|Photo credit: ©istockphoto.com/MACIEJ NOSKOWSKI|
Commercial building loans and their supporting activity are edging toward pre-recession levels. As of mid-year 2013, U.S. banks had issued just short of $1 trillion dollars in commercial real-estate loans, up almost 4% from a year earlier, according to official sources.
Stretching from office buildings to shopping centers, warehouses and apartment buildings, such lending to developers and property owners is on an accelerated rebound because of impressively rising real-estate values and greatly improved credit quality. Also adding to this positive equation is the high esteem in which America’s real-estate property is held by foreign investors sitting on top of an all-time high accumulation of cash liquidity.
What differentiates the current surge in the commercial sector from the “bubbles” that came before the recession in the late 1990s and briefly after the turn of the century? This is based on actual demand and solid credit rather than speculation.
What makes this turn of events particularly impressive is that commercial real estate is becoming a significant driver of loan growth. After a 25% plunge in loans-generated growth as late as 2011, the current rebound is unexpected in the breadth of its scope and the variety of commercial real estate covered.
Although the switch from single-family homes to a massive surge of rental apartment buildings provided the initial post-recession liftoff, the current commercial growth is engendered by the genesis of office buildings, retail complexes and industrial properties. The expansion of leased and monthly rented residential apartment high-rises in major cities is critical too.
This switch from long-term home ownership to a more flexible method of shelter for the bulk of America’s fast-growing population appears to be a long-term shift. This is based on the urgency of nationwide employment mobility and a widespread belief that owning a home is no longer considered the sure-fire asset it had been for many decades preceding the financial breakdown of 2008-2011. “Flipping” with almost automatic price increase on sale appears to belong to the past.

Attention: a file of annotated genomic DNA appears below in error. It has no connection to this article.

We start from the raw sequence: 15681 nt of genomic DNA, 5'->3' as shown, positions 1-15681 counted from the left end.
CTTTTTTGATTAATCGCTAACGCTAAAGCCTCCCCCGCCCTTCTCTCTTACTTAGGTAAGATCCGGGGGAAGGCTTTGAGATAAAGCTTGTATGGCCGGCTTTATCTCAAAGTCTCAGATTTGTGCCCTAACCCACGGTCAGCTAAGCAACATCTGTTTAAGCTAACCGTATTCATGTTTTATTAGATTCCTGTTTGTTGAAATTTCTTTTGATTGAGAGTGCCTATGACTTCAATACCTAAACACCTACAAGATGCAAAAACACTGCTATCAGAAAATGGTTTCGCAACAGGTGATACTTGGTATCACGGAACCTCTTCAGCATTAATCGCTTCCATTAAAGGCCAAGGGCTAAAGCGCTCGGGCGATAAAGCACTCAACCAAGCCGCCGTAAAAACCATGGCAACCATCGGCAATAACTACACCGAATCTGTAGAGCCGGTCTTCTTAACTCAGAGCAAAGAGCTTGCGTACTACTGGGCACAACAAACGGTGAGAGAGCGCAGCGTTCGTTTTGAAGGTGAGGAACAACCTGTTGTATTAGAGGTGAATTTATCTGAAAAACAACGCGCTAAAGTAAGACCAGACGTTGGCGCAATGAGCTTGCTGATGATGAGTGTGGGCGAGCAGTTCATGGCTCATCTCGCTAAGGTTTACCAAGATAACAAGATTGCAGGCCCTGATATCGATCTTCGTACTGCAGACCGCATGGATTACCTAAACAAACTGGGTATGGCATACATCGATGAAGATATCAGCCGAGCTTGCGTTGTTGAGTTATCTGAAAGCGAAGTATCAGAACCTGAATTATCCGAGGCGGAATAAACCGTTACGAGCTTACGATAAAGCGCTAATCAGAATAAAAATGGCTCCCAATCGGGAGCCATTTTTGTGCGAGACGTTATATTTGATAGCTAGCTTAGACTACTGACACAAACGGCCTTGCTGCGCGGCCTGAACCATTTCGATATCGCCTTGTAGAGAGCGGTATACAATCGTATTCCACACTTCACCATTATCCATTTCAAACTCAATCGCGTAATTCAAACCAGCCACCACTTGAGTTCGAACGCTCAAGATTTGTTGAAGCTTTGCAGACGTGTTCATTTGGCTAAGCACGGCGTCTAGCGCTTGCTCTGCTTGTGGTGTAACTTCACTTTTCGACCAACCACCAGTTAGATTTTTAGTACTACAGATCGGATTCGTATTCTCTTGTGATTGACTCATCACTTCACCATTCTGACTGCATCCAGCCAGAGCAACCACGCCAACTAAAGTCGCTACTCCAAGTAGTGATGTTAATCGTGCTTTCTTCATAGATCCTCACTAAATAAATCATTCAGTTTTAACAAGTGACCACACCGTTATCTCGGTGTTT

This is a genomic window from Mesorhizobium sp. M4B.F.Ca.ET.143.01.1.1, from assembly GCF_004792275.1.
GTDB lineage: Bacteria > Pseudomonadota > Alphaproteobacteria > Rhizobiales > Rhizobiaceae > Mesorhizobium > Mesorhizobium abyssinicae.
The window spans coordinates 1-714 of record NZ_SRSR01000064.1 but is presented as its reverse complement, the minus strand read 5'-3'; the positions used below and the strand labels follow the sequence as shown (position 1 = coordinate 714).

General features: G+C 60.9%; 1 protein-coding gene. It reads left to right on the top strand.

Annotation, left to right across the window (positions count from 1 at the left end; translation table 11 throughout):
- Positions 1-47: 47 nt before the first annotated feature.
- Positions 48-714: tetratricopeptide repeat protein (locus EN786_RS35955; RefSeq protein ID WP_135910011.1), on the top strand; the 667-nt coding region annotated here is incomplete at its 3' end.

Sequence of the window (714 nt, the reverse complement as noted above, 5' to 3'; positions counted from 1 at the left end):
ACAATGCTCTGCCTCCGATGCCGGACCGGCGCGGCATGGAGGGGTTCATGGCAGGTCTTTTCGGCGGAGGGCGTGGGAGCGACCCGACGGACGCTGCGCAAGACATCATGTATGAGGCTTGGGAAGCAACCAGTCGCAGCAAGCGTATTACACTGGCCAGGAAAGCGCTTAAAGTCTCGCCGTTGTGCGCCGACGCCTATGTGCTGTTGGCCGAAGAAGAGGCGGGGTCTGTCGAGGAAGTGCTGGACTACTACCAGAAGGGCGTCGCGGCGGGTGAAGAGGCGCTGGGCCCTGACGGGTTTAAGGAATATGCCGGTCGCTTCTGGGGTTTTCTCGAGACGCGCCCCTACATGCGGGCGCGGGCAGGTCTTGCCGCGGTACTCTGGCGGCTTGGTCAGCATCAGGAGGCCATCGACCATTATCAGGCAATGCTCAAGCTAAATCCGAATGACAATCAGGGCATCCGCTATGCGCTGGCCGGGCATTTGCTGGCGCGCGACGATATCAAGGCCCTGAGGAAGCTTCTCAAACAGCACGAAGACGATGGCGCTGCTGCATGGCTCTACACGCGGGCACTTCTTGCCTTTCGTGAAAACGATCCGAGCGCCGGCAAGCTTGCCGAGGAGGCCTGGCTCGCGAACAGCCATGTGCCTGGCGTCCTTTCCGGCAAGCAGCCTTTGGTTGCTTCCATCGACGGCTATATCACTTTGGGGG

Just as important has been the reaction of both major national and regional banks, which are more secure in extending credit to developers and business owners. This is especially graphic during the current regulation transition, when both the Federal Reserve and government agencies have tightened their grips over the greater flexibility and government policies, which facilitated and encouraged much easier lending practices in the past.
At a time when America continues to be faced with domestic dysfunction and foreign policy challenges, this unexpected awakening of the almost moribund construction arena is a most hopeful sign for a great national rebound in the foreseeable future.
Solar projects lead renewables
Despite the controversies surrounding such government-subsidized bankruptcies as Solyndra, the influx of cut-rate Chinese solar panels and the concerns of growing competition from utilities, solar is approaching its greatest power generation capability ever in the United States.
Although the proportionate results are concentrated heavily in California, North Carolina and Massachusetts, solar usage expansion is assured of substantial growth in most of the country for the following reasons:
Declining solar PV panel prices, favorable legislation such as renewable portfolio standards and fiscal investment tax credits continue to drive solar renewable development by utilities and merchant generators. Also, the retirement of older fossil-fuel and nuclear units creates demand for a new generation of solar power that greatly enhances this type of renewable energy.
State legislation has been critical for utility-scale solar growth. California, which has, by far, the most planned solar capacity, recently passed two bills encouraging renewables in general, but particularly solar development. Senate Bill 43 allows ratepayers to purchase renewable generation from 600 milliwatts of shared installation. Assembly Bill 327 gives utility regulators the ability to raise the “rate” requirements as high as they choose. This removes the aggregate capacity and individual project size limits on net metering.
With the second half of 2013 indicating substantially new records for residential, commercial and industrial installations now in use, the spread to most of the country is inevitable in the years ahead. Although utilities’ solar mandate usage and federal/state tax credits will continue to provide cost-efficiency usage in ever-larger quantities throughout the United States, the effectiveness of technological advances also will play a part in the increasing utilization of solar energy going forward.
With the rather dour climate of Germany setting the example, much of the expected breakthroughs enhancing future utilization of solar energy are bound to add additional opportunities for enhancement of America’s total future energy capacity. Together with the ever-brighter future of global natural gas usage for transportation and the electric car phenomenon of Tesla Motors, the United States is well on its way to becoming the world’s energy megacenter, an objective not even dreamed of a short 13 years ago.